Necrophilia is not something someone who was first class would do. Everyone in the town thought of Emily has a wonderful person. Some people even described her as, “a tradition, a duty and a care.” (#) The town admired her wealth and her social status. After the civil war, there is still a lot of racism. When Emily’s body was found dead, her servant for someone who is visiting and as soon as he realizes she is dead he “walk[s] through the house and out the back and [is] never seen again.” To him he thinks that the town is going to blame him for Emily’s death even if he didn’t do it.
She tries to keep him until the townspeople basically force her to bury him. The second reason Miss Emily may be crazy and mentally ill is because she kills Homer Baron. Faulkner says, Emily buys Arsenic from the druggist and the next day Homer is seen entering her home and that was the last time anyone ever saw him or Emily for some time. No one but the negro servant left the house. (Faulkner 455) Emily kills Homer because she doesn’t want him to leave her.
Although her father’s death had changed her life, Emily is unable to let go of the past and is unwilling to accept any form of change. When her father passed away, Emily was in the state of denial. She didn’t believe her father was dead. The day after his death, the townspeople gathered at her house to show sympathy and “Miss Emily met them at the door, dressed as usual and with no trace of grief on her face.” She showed no signs of sorrow and “she
The reader have to read between the lines if he wants to know why did she stay alone, why did not she like any changes or why did she kill her sweetheart. The narrator, it seems it is the town or more precisely people in the town, watch Emily´s life from a distance from the outside world. Her life is not visible for the outside people except her loyal servant. The narrator is not allowed to come to her closer. As a consequence of many events Emily became some kind of an icon in this small town.
“I cry at nothing and cry most of the time. Of course, I don't when John is here” (4) Even though she sees something unreal and didn’t mention her husband. She starts seeing women in the wallpaper with time she started to feel her presence all-around the house. She did not tell anybody due to the communication
Miss Emily Grierson, the legend honor of the story “A Rose for Emily," is an outré character. Taciturn from the community, confined in a bittersweet world of misunderstanding, Emily never garner any psychiatric therapy, but she reveals indications of different signs for her cerebral sickness. By inspect Emily’s conduct and her public relationships, it is plausible to determine Emily’s intellectual ailment. While her circle never viewed Emily as insane she was an extremely sick person. Whenever you're experiencing difficulty identifying signs of rational sickness in Miss Emily, this psychological nature scrutiny of Emily will be totally useful.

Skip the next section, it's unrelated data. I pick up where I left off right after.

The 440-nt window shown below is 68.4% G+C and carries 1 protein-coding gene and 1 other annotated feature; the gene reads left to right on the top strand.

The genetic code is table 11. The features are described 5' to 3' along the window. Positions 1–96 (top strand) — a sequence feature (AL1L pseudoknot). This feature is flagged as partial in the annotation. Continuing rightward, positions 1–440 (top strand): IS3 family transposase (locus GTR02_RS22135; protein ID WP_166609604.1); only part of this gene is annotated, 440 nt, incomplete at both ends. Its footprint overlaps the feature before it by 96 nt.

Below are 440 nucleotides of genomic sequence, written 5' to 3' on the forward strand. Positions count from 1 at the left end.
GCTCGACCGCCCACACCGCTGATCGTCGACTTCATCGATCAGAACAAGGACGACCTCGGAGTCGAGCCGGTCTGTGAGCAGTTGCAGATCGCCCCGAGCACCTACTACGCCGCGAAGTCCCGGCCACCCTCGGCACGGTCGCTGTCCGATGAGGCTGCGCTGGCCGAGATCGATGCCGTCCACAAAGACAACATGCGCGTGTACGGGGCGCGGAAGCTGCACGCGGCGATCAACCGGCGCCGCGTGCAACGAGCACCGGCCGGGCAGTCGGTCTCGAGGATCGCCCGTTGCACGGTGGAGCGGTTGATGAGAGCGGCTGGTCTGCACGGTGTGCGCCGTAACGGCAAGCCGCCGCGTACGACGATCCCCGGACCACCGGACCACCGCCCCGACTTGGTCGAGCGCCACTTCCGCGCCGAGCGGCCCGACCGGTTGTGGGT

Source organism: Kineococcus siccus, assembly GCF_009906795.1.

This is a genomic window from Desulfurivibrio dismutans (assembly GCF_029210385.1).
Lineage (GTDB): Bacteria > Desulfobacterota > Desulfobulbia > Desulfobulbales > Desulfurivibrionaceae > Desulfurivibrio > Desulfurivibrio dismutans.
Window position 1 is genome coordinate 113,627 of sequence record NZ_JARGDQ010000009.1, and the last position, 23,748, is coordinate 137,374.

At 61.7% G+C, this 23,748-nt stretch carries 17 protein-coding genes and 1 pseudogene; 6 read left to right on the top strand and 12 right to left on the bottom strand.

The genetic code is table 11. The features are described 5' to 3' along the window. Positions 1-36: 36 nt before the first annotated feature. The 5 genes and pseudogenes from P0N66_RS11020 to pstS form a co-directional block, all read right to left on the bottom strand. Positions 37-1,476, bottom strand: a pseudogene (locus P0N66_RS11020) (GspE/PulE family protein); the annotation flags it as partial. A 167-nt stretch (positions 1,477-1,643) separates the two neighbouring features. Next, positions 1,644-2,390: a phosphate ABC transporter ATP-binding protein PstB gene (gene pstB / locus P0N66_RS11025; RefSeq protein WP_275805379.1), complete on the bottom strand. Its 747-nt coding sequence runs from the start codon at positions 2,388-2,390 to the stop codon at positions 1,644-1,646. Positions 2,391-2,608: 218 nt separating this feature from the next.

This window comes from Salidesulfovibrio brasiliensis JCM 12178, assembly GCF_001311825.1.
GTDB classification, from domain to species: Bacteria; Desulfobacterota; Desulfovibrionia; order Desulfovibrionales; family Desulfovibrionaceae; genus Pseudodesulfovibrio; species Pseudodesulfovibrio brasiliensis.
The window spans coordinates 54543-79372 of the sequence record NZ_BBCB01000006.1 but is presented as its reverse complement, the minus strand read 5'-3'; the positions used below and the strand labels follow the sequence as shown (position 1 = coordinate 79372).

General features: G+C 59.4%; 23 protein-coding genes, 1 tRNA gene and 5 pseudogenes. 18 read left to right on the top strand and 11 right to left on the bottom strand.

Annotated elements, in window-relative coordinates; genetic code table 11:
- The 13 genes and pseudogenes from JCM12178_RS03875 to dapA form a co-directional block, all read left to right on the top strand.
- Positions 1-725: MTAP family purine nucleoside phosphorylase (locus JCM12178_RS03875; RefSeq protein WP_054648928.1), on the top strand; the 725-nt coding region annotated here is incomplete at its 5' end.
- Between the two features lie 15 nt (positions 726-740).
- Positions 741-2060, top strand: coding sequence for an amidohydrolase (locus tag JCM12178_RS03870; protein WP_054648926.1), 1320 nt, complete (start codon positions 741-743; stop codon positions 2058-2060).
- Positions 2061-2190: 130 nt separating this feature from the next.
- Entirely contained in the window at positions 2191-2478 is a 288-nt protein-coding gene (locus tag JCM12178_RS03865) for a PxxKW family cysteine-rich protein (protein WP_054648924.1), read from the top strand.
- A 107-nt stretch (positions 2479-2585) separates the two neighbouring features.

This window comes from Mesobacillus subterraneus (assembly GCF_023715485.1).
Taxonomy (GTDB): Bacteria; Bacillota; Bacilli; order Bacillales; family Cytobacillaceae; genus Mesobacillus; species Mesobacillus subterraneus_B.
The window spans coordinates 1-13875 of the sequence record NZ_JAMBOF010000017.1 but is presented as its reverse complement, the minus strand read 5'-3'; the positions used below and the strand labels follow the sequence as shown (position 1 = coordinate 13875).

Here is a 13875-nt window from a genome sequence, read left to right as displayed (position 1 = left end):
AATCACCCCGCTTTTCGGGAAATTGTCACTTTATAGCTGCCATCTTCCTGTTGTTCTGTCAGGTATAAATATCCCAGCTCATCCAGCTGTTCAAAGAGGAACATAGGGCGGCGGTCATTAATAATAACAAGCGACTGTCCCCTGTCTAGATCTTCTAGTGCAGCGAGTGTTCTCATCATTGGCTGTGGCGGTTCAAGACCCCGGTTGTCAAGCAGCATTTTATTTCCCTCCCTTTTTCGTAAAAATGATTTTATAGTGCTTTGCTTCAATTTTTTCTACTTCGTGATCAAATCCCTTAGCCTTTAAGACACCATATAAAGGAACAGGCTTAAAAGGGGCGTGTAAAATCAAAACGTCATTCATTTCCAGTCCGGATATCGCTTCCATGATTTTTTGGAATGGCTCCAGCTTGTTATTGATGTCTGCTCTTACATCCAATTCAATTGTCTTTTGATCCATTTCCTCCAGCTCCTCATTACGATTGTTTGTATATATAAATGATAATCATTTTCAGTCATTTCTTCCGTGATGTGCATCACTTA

In “The Possibility of Evil” by Shirley Jackson, Miss Strangeworth has lost her sanity and she is evil in some ways. She tells people everything they do wrong in the town that she believes is hers. She knows everyone in town, “I’ve watched my town grow” Jackson states (Jackson 188). She is old enough to have knowledge about everyone in the town, and she hasn’t left this town in her whole life. She also isn’t very humble.
Faulkner makes Emily’s flaws abundantly clear from the start of the story. The first sentence, “the women mostly out of curiosity to see the inside of the house, which no one save an old manservant-a combined gardener and cook--had seen in the last ten years” (Faulkner 517) serves to describe Emily as an outsider and sort of outcast before the story really even starts. Faulkner uses Emily to capture an extreme version of what he saw a little of in all women. One example of Emily’s differentness is her dating of Homer. Faulkner describes Homer as an outsider the first time we meet him, “Homer Barron-a big, dark, ready man” (Faulkner 520).
This story looks like a horror one because the main character becomes monstrous, a woman who kills her lover and lives with his corpse for forty years. Why would Homer Barron – “a big, dark, ready man, with a big voice and eyes lighter than his face” - be interested in Emily if he is supposed to be gay? The narrator states that he is homosexual: “he liked men, and it was known that he drank with the younger men in the Elks’ Club” . Is this the reason why Emily killed him? Did she feel betrayed?
The narrator begins to recall a time about thirty years earlier when after her father died, Emily had a mental breakdown and refused to acknowledge his death. Later on Homer Barron comes into town with his crew to build sidewalks and she falls in love. However, when it comes time for him to leave town, she does something to make sure he’ll never leave her. She goes to buy some arsenic and when questioned what its for she claims it’s for rats. So one night Homer enters the Grierson house and is never to be seen again.